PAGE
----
The patient had an uneventful post-operative period. A scan performed on the third postoperative day showed that the fetus was viable and corresponding to gestation of 22 weeks. The patient was discharged on the fourth post-operative day and counseled on follow up and later closure of stoma. The patient subsequently progressed to term and delivered a healthy baby via emergency caesarian section, having presented in labour with fetal distress. Due to emergency nature of delivery, closure of the stoma was not considered.
Intestinal obstruction in pregnancy is an important pathology that requires prompt attention due to the potential for fetal and maternal morbidity and mortality. Literature differs as to the most common causes in pregnancy with some suggesting sigmoid vovulus and others adhesions (4,5). Most occur in the second and third trimester when increased volume of the uterus and the consequent displacement of abdominal organs cause complications of pathologies which would otherwise escape notice, such as intestinal adhesions, to become manifest (6).
Diagnosis of intestinal obstruction in pregnancy presents various challenges. Despite presenting the classic symptoms of vomiting, distension, abdominal pain and constipation, many times there are delays in diagnosis as these symptoms are explained away as being caused by other pregnancy related conditions (2). Moreover, there is reluctance in obtaining radiographs out of fear of fetal exposure to radiation. In their article on radiation exposure during pregnancy, McCollough et al observed that, the potential biological effects on the fetus were prenatal death, intrauterine growth restriction, small head size, mental retardation, organ malformation, and childhood cancer. The risk was related to the gestational age at the time of exposure, fetal cellular repair mechanisms, and the absorbed radiation dose level. They calculated the radiation levels utilized in radiologic and nuclear medicine and noted that these posed minimal fetal risks and thus concluded that, in cases where examinations provided significant diagnostic information, these should not be withheld from pregnant women (7). However, where ultrasonography is capable of demonstrating adequate clinical information, this should be the preferred mode, since ultrasonography is not associated with radiation exposure (8).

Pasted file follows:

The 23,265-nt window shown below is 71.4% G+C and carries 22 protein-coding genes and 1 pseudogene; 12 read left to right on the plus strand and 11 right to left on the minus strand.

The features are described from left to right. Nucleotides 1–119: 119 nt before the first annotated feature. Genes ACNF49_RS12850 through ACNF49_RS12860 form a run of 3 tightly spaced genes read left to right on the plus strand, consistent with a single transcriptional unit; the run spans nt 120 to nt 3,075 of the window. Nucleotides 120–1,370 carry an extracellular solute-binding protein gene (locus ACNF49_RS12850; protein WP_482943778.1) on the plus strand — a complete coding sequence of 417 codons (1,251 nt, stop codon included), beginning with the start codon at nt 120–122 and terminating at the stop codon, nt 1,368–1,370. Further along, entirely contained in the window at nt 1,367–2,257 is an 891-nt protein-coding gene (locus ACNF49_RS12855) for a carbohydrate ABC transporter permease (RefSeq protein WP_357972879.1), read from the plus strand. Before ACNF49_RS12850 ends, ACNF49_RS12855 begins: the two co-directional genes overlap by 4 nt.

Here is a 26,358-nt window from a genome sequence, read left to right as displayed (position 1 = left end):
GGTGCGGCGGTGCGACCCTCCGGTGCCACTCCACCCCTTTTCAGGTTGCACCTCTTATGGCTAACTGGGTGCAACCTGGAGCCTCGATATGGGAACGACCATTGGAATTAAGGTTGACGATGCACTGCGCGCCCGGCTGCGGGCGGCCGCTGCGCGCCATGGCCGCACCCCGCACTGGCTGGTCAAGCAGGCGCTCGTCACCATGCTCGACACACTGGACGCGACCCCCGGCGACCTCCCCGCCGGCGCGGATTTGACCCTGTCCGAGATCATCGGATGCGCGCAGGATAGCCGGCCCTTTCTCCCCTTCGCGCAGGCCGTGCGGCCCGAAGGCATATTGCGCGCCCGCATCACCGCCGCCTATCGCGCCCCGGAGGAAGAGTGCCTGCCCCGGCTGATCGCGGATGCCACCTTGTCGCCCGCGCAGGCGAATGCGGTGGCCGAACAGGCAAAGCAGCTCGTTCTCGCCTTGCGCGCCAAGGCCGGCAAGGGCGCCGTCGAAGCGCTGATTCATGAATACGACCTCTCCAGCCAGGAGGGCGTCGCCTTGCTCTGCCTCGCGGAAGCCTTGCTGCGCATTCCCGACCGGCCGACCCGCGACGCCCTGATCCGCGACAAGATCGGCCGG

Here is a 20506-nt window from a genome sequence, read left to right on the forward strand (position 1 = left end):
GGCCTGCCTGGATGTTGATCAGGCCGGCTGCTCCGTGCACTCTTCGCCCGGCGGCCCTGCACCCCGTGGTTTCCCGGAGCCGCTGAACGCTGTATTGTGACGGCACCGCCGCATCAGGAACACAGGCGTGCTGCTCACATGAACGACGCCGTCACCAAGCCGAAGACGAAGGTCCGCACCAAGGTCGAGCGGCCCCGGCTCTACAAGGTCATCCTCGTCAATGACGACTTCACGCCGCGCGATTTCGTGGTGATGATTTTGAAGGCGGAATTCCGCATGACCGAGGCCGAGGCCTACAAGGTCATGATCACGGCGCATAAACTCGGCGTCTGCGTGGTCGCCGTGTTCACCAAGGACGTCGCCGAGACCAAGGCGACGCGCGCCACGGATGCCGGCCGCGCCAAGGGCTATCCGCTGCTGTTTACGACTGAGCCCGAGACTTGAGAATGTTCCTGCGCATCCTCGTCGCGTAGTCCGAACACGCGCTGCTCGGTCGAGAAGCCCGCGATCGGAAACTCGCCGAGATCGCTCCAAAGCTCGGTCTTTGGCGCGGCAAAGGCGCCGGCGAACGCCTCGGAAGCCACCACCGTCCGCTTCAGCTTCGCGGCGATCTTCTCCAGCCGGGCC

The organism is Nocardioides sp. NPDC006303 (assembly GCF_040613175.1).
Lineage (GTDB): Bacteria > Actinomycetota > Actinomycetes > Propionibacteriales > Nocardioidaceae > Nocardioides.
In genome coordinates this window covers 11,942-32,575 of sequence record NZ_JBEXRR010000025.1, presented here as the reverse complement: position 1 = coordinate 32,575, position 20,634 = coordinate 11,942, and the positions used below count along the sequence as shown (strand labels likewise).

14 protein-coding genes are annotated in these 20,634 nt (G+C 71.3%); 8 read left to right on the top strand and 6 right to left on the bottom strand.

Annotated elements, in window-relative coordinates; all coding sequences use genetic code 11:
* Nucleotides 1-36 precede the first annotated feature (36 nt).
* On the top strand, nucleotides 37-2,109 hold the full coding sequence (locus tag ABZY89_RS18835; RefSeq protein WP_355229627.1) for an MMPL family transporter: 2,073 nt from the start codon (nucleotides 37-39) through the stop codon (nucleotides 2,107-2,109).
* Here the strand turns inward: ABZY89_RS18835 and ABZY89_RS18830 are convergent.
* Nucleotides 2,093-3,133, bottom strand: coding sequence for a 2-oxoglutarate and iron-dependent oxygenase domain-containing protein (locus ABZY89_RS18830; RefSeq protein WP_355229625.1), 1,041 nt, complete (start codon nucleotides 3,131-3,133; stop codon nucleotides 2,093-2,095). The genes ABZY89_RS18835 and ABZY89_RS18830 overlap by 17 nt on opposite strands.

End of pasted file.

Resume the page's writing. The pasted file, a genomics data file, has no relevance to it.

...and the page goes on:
The management of a gravid patient with sigmoid volvulus would largely depend on the stage of pregnancy and viability of the twisted bowel. Various authors report different modalities at different gestational ages. For viable bowel, these include conservative management with colonoscopic detortion and delayed sigmoidectomy with primary anastomosis once the pregnancy has reached maturity. For recurrent cases, an operation in second trimester may be performed when risk of fetal loss are minimum (1). In third trimester, conservative methods are also preferred, since operating in the pelvis at this time, tends to be difficult. However in the presence of nonviable colon or unsuccessful reduction of volvulus, sigmoid colectomy and Hartmann’s procedure is advised regardless of the gestational age of fetus (1).
The management of a pregnant patient with a stoma is an uncommon event. Few reports on stomas and pregnancy exist in medical literature. It would appear from the available literature that the majority of pregnant patients with stomas should expect no major problems with the stoma and its management during pregnancy (9). However, prolapse seems to be more prevalent in those reported and its management would depend on its severity, pain and discomfort (9). The stoma in itself is not a contraindication to pregnancy. Literature is silent on timing of closure of the stoma (during surgical delivery or later). However, it would appear from assessment of literature on other emergency colonic procedure that closure of the stoma during emergency surgery would be feasible. Specific reference to pregnancy is missing and individualized clinical judgement should be made (10).